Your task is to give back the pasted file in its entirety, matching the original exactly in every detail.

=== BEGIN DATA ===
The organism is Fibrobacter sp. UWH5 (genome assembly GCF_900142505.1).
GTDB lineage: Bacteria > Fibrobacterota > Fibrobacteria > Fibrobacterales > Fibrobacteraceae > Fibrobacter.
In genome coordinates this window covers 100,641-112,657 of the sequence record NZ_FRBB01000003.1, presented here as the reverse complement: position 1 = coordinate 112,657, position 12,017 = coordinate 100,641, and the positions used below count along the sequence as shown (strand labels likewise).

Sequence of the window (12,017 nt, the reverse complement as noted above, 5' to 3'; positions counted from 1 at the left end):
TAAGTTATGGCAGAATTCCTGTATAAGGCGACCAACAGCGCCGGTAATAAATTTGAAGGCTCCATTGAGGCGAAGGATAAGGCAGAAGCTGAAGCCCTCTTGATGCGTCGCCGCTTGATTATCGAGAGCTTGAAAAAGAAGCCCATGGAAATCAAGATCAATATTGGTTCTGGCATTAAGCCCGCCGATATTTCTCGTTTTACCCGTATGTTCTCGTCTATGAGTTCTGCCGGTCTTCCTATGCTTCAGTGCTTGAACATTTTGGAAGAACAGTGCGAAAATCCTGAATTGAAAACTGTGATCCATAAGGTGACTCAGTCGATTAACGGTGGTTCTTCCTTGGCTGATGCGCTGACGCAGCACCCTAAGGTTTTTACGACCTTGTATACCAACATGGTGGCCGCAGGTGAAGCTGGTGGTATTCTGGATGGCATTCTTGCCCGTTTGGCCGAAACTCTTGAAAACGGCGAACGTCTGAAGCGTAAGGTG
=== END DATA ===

The organism is Fibrobacter sp. UWH5 (genome assembly GCF_900142505.1).
GTDB lineage: Bacteria > Fibrobacterota > Fibrobacteria > Fibrobacterales > Fibrobacteraceae > Fibrobacter.
In genome coordinates this window covers 100,641-112,657 of the sequence record NZ_FRBB01000003.1, presented here as the reverse complement: position 1 = coordinate 112,657, position 12,017 = coordinate 100,641, and the positions used below count along the sequence as shown (strand labels likewise).

Sequence of the window (12,017 nt, the reverse complement as noted above, 5' to 3'; positions counted from 1 at the left end):
TAAGTTATGGCAGAATTCCTGTATAAGGCGACCAACAGCGCCGGTAATAAATTTGAAGGCTCCATTGAGGCGAAGGATAAGGCAGAAGCTGAAGCCCTCTTGATGCGTCGCCGCTTGATTATCGAGAGCTTGAAAAAGAAGCCCATGGAAATCAAGATCAATATTGGTTCTGGCATTAAGCCCGCCGATATTTCTCGTTTTACCCGTATGTTCTCGTCTATGAGTTCTGCCGGTCTTCCTATGCTTCAGTGCTTGAACATTTTGGAAGAACAGTGCGAAAATCCTGAATTGAAAACTGTGATCCATAAGGTGACTCAGTCGATTAACGGTGGTTCTTCCTTGGCTGATGCGCTGACGCAGCACCCTAAGGTTTTTACGACCTTGTATACCAACATGGTGGCCGCAGGTGAAGCTGGTGGTATTCTGGATGGCATTCTTGCCCGTTTGGCCGAAACTCTTGAAAACGGCGAACGTCTGAAGCGTAAGGTG